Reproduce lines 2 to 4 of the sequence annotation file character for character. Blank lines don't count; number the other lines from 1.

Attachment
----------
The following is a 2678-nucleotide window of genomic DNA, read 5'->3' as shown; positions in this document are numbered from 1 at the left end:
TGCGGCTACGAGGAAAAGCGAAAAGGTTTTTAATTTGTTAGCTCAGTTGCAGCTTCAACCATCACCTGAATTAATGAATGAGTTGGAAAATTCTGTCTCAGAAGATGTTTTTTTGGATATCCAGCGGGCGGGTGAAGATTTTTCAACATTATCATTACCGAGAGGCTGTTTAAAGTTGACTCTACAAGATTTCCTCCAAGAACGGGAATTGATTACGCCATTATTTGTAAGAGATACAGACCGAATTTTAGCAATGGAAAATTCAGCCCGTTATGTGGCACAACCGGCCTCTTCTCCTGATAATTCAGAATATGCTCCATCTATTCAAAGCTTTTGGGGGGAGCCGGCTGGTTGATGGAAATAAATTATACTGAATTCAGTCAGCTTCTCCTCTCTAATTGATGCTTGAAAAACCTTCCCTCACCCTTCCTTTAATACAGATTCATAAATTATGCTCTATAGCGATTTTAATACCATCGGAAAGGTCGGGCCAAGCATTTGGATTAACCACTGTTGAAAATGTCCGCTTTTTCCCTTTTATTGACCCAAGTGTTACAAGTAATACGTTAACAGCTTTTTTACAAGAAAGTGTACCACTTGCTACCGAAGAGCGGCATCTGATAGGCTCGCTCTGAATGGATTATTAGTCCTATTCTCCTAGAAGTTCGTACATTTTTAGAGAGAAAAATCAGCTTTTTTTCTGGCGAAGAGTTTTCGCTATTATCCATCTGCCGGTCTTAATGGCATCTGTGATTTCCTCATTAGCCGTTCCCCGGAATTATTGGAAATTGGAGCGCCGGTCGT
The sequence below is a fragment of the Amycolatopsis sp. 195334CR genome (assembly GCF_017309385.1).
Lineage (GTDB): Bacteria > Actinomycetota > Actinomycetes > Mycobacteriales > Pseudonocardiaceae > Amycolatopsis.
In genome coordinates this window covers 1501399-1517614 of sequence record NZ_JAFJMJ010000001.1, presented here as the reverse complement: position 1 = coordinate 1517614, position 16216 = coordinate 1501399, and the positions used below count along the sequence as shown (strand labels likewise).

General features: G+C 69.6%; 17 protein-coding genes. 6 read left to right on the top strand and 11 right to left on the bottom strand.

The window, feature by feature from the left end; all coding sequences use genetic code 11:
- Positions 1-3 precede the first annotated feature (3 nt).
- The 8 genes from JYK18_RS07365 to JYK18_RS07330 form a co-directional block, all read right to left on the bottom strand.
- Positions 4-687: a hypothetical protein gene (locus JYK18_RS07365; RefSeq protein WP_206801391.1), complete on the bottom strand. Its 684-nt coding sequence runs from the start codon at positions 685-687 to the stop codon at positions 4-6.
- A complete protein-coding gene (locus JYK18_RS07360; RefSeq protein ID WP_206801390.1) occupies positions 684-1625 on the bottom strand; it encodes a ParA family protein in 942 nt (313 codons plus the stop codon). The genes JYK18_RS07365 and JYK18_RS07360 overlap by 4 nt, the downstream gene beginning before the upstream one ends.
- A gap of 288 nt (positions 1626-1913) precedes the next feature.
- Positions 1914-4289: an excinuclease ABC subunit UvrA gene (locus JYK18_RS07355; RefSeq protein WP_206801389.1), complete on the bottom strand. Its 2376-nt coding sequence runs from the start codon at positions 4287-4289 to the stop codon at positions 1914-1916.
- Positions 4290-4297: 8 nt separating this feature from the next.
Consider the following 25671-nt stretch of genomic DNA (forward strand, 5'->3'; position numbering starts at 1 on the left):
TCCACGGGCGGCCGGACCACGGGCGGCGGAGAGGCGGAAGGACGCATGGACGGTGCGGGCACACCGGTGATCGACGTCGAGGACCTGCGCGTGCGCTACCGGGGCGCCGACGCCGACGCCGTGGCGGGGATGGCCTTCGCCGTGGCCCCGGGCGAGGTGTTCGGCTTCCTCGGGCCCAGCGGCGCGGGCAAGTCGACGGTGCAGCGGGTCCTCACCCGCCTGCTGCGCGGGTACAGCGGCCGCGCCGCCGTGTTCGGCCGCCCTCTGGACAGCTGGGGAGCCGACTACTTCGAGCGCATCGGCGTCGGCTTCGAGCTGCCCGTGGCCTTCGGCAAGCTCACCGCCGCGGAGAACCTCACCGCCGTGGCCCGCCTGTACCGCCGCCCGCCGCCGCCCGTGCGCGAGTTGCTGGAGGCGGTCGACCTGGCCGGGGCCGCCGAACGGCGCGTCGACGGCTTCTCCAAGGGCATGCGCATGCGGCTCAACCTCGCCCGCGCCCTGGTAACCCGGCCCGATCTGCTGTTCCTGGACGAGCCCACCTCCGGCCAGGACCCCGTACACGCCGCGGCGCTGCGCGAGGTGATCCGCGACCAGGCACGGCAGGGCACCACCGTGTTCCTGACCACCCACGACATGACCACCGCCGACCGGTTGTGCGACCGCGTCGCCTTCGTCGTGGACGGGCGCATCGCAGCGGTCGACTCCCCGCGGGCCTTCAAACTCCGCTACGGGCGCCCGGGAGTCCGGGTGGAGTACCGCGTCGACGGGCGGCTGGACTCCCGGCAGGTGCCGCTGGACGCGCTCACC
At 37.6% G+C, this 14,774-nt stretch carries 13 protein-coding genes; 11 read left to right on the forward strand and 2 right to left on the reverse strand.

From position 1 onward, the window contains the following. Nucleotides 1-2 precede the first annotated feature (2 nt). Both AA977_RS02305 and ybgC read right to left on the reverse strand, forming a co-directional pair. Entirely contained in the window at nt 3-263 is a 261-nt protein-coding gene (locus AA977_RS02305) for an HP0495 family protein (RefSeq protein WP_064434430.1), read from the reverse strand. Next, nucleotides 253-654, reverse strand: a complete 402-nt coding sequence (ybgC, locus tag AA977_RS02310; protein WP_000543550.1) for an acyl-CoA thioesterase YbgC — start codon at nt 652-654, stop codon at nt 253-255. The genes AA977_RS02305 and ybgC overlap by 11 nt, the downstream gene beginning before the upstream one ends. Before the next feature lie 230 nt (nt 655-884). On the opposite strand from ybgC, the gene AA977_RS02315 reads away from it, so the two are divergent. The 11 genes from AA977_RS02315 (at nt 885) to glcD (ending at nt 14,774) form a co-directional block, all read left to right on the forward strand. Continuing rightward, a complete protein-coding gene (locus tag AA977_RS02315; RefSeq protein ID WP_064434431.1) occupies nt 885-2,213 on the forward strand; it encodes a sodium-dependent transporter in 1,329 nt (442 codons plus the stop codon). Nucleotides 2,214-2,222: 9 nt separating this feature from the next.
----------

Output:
TGCGGCTACGAGGAAAAGCGAAAAGGTTTTTAATTTGTTAGCTCAGTTGCAGCTTCAACCATCACCTGAATTAATGAATGAGTTGGAAAATTCTGTCTCAGAAGATGTTTTTTTGGATATCCAGCGGGCGGGTGAAGATTTTTCAACATTATCATTACCGAGAGGCTGTTTAAAGTTGACTCTACAAGATTTCCTCCAAGAACGGGAATTGATTACGCCATTATTTGTAAGAGATACAGACCGAATTTTAGCAATGGAAAATTCAGCCCGTTATGTGGCACAACCGGCCTCTTCTCCTGATAATTCAGAATATGCTCCATCTATTCAAAGCTTTTGGGGGGAGCCGGCTGGTTGATGGAAATAAATTATACTGAATTCAGTCAGCTTCTCCTCTCTAATTGATGCTTGAAAAACCTTCCCTCACCCTTCCTTTAATACAGATTCATAAATTATGCTCTATAGCGATTTTAATACCATCGGAAAGGTCGGGCCAAGCATTTGGATTAACCACTGTTGAAAATGTCCGCTTTTTCCCTTTTATTGACCCAAGTGTTACAAGTAATACGTTAACAGCTTTTTTACAAGAAAGTGTACCACTTGCTACCGAAGAGCGGCATCTGATAGGCTCGCTCTGAATGGATTATTAGTCCTATTCTCCTAGAAGTTCGTACATTTTTAGAGAGAAAAATCAGCTTTTTTTCTGGCGAAGAGTTTTCGCTATTATCCATCTGCCGGTCTTAATGGCATCTGTGATTTCCTCATTAGCCGTTCCCCGGAATTATTGGAAATTGGAGCGCCGGTCGT
The sequence below is a fragment of the Amycolatopsis sp. 195334CR genome (assembly GCF_017309385.1).
Lineage (GTDB): Bacteria > Actinomycetota > Actinomycetes > Mycobacteriales > Pseudonocardiaceae > Amycolatopsis.